8 Photography & Graphics Trends To Watch For in 2016-2017

Photography itself may be trendier than ever before, but there’s a few noticeable similarities within the genre as well, popping up in advertising, fine art and even Instagram. And who better to pick out the trends than stock photography companies? Both Stocksy and Shutterstock honed in on some of the biggest photography trends this year, from pattern to color. Whether you want to shoot on-trend images this year or stand out from the crowd, here are eight popular trends from the most in-demand images on photo sites.

Patterns

That old patterned Hawaiian shirt isn’t reserved for your weird uncle — pattern is in. Okay, so maybe not the Hawaiian pattern, but using repetition in images is a big trend this year. From the stripped light coming through a set of blinds to the repetition of the leaves of a fern, pattern has always added an interesting compositional element, but it’s even bigger this year.

Film

Why add an Instagram film preset when you can shoot with actual film? Many photographers have stuck with the medium — or shoot it alongside digital — and now publications and advertising agencies are picking up on the trend.

Flash

Flash has always been a powerful tool, but just like the old film looks are coming back, Stocksy seems to think the obvious flash look is returning too. While professional shooters shouldn’t forget how to properly blend the flash and the ambient light anytime soon, an obvious flash seems to have the appeal of some vintage film filters in stock images.

Flat lay

Flat lay, or laying a bunch of objects flat, is a growing trend for still life photography. Flat lay allows the view to see a spread from directly above. If you really want to be trendy, look for ways to create a pattern in your flat lay photo.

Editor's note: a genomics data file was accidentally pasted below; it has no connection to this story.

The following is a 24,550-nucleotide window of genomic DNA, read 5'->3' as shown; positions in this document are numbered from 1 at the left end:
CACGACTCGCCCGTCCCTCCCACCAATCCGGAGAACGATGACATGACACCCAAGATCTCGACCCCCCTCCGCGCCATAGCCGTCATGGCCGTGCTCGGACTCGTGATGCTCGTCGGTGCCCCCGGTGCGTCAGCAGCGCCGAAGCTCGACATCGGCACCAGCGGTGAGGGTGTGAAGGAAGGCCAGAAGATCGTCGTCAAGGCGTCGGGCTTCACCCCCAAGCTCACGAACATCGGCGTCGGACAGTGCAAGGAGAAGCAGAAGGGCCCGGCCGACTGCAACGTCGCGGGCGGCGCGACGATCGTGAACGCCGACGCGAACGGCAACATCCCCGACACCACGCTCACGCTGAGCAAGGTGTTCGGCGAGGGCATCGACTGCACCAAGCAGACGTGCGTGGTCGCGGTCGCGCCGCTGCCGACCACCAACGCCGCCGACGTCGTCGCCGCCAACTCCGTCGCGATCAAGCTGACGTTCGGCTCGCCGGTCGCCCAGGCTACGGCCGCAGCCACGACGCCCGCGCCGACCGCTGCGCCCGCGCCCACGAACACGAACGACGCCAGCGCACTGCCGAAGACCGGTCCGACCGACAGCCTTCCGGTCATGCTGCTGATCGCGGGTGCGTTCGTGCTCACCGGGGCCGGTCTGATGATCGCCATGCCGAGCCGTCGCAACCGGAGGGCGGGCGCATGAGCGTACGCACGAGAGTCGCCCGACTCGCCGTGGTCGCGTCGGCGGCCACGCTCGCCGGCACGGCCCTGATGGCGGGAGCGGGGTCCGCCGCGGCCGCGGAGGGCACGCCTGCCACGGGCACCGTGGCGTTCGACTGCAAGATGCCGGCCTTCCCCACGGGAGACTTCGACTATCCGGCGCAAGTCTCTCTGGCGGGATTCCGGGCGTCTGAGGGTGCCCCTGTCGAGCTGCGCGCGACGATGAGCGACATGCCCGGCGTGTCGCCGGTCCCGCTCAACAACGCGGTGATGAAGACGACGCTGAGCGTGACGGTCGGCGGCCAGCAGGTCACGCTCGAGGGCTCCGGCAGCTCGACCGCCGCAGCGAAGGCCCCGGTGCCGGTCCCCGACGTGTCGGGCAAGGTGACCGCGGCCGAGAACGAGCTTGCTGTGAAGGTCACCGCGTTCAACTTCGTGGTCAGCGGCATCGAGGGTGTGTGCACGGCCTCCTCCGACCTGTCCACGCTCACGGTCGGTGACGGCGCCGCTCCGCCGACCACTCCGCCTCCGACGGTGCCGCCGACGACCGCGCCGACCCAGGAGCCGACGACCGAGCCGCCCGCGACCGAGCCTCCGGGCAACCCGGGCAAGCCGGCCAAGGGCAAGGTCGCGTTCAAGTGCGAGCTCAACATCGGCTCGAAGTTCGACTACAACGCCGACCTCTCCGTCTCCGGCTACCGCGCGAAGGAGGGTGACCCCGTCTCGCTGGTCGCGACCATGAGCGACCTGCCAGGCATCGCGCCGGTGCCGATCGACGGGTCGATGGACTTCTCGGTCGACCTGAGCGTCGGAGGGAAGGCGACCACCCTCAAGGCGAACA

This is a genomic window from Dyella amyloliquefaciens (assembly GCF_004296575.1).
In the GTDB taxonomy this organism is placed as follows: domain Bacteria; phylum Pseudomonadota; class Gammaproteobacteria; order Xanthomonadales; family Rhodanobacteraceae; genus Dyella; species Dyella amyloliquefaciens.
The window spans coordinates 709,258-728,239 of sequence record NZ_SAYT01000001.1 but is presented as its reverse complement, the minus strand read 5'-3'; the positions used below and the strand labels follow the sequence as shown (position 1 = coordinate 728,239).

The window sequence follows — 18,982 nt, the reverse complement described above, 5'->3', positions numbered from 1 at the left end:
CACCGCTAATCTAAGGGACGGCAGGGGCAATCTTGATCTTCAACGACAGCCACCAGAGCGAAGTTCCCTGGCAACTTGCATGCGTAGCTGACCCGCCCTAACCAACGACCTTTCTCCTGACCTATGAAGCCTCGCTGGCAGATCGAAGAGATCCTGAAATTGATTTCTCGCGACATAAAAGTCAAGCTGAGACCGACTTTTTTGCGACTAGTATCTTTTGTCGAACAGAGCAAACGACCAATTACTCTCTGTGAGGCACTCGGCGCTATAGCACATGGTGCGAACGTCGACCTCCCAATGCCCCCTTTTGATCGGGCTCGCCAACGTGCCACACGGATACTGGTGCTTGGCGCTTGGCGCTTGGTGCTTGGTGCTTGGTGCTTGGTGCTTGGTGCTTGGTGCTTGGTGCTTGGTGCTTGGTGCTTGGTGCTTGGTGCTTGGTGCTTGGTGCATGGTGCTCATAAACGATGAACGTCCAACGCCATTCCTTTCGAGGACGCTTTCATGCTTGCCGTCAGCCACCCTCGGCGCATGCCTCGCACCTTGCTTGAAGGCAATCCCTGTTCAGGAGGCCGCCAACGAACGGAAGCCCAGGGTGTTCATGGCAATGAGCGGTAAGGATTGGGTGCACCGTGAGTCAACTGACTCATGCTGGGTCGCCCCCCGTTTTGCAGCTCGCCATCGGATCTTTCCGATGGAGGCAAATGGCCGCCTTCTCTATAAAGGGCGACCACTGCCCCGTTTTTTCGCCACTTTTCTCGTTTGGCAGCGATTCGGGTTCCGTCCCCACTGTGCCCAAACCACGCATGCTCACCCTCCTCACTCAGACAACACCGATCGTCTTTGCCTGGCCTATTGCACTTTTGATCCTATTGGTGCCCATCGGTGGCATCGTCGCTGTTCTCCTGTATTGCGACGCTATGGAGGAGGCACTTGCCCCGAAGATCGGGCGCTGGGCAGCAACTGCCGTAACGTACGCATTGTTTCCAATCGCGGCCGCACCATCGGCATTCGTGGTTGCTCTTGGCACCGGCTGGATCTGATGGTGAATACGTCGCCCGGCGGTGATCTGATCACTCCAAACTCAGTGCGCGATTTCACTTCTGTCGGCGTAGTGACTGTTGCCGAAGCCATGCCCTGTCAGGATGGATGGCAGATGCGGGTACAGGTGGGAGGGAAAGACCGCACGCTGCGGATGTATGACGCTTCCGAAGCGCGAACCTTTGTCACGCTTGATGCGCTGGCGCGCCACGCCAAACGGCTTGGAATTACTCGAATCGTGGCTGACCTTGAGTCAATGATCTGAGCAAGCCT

Metallic colors

Photography trends often take hints from fashion — and the recent popularity in metallic prints for accessories and apparel have certainly taken on a photographic appeal. Metallics are a bit unusual as far as visual art colors, but the light-catching colors are catching on.

Watercolor

Watercolor graphics are picking up speed for social media graphics and even logos. Watercolors are light, feminine and even evocative. They’re popular for natural scenes, but the expressive, flowing medium can be found in a number of different types of designs.

Color

Metallic color, watercolor — okay, color is trendy this year. But it’s unusual color that you don’t see everyday that’s trending. Think light leaks, colorful infrared, and color exaggerated film.

Black and white

Has black and white ever not been a trend? While the introduction of color film and even color sensors hasn’t squashed the medium, black and white is becoming even more common in advertising. When the color is removed, the subject really pops.

With the abundance of images out there thanks to the smartphone camera, the out-of-the-ordinary looks are becoming trendy for photography and graphics. Looks that go beyond the average Instagram filter — like using actual film or an obvious flash — are becoming much more popular this year, according to stock photo sites.

What do you think? What’s your favorite emerging trend in photography — and which one will you be skipping out on?